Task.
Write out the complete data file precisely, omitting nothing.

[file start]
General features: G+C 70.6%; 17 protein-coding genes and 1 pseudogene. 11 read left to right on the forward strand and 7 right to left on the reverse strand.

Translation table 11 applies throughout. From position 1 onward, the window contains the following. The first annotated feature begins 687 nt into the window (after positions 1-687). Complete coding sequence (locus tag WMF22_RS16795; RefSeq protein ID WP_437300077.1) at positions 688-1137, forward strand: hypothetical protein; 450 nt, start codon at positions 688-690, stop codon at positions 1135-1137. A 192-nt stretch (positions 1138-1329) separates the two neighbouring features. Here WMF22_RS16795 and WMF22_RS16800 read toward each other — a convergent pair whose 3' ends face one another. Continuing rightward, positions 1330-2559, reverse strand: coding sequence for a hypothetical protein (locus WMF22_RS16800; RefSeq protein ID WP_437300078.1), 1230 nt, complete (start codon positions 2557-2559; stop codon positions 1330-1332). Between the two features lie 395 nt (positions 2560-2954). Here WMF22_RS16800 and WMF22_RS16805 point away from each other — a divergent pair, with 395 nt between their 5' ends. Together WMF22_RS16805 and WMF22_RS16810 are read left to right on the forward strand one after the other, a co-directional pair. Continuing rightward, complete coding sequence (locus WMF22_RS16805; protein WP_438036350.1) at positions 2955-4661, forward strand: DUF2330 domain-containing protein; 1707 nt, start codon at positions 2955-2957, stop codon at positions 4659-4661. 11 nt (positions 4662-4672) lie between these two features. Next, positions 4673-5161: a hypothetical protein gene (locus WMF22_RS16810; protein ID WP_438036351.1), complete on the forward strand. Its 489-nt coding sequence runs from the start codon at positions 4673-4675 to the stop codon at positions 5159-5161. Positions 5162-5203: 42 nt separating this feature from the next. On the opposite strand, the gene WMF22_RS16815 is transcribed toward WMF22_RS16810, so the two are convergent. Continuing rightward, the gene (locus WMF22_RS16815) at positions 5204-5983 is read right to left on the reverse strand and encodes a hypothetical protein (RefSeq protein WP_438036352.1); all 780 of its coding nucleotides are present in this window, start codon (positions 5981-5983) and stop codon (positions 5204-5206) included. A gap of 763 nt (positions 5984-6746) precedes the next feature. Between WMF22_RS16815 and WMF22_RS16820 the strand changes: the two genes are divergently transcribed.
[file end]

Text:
General features: G+C 70.6%; 17 protein-coding genes and 1 pseudogene. 11 read left to right on the forward strand and 7 right to left on the reverse strand.

Translation table 11 applies throughout. From position 1 onward, the window contains the following. The first annotated feature begins 687 nt into the window (after positions 1-687). Complete coding sequence (locus tag WMF22_RS16795; RefSeq protein ID WP_437300077.1) at positions 688-1137, forward strand: hypothetical protein; 450 nt, start codon at positions 688-690, stop codon at positions 1135-1137. A 192-nt stretch (positions 1138-1329) separates the two neighbouring features. Here WMF22_RS16795 and WMF22_RS16800 read toward each other — a convergent pair whose 3' ends face one another. Continuing rightward, positions 1330-2559, reverse strand: coding sequence for a hypothetical protein (locus WMF22_RS16800; RefSeq protein ID WP_437300078.1), 1230 nt, complete (start codon positions 2557-2559; stop codon positions 1330-1332). Between the two features lie 395 nt (positions 2560-2954). Here WMF22_RS16800 and WMF22_RS16805 point away from each other — a divergent pair, with 395 nt between their 5' ends. Together WMF22_RS16805 and WMF22_RS16810 are read left to right on the forward strand one after the other, a co-directional pair. Continuing rightward, complete coding sequence (locus WMF22_RS16805; protein WP_438036350.1) at positions 2955-4661, forward strand: DUF2330 domain-containing protein; 1707 nt, start codon at positions 2955-2957, stop codon at positions 4659-4661. 11 nt (positions 4662-4672) lie between these two features. Next, positions 4673-5161: a hypothetical protein gene (locus WMF22_RS16810; protein ID WP_438036351.1), complete on the forward strand. Its 489-nt coding sequence runs from the start codon at positions 4673-4675 to the stop codon at positions 5159-5161. Positions 5162-5203: 42 nt separating this feature from the next. On the opposite strand, the gene WMF22_RS16815 is transcribed toward WMF22_RS16810, so the two are convergent. Continuing rightward, the gene (locus WMF22_RS16815) at positions 5204-5983 is read right to left on the reverse strand and encodes a hypothetical protein (RefSeq protein WP_438036352.1); all 780 of its coding nucleotides are present in this window, start codon (positions 5981-5983) and stop codon (positions 5204-5206) included. A gap of 763 nt (positions 5984-6746) precedes the next feature. Between WMF22_RS16815 and WMF22_RS16820 the strand changes: the two genes are divergently transcribed.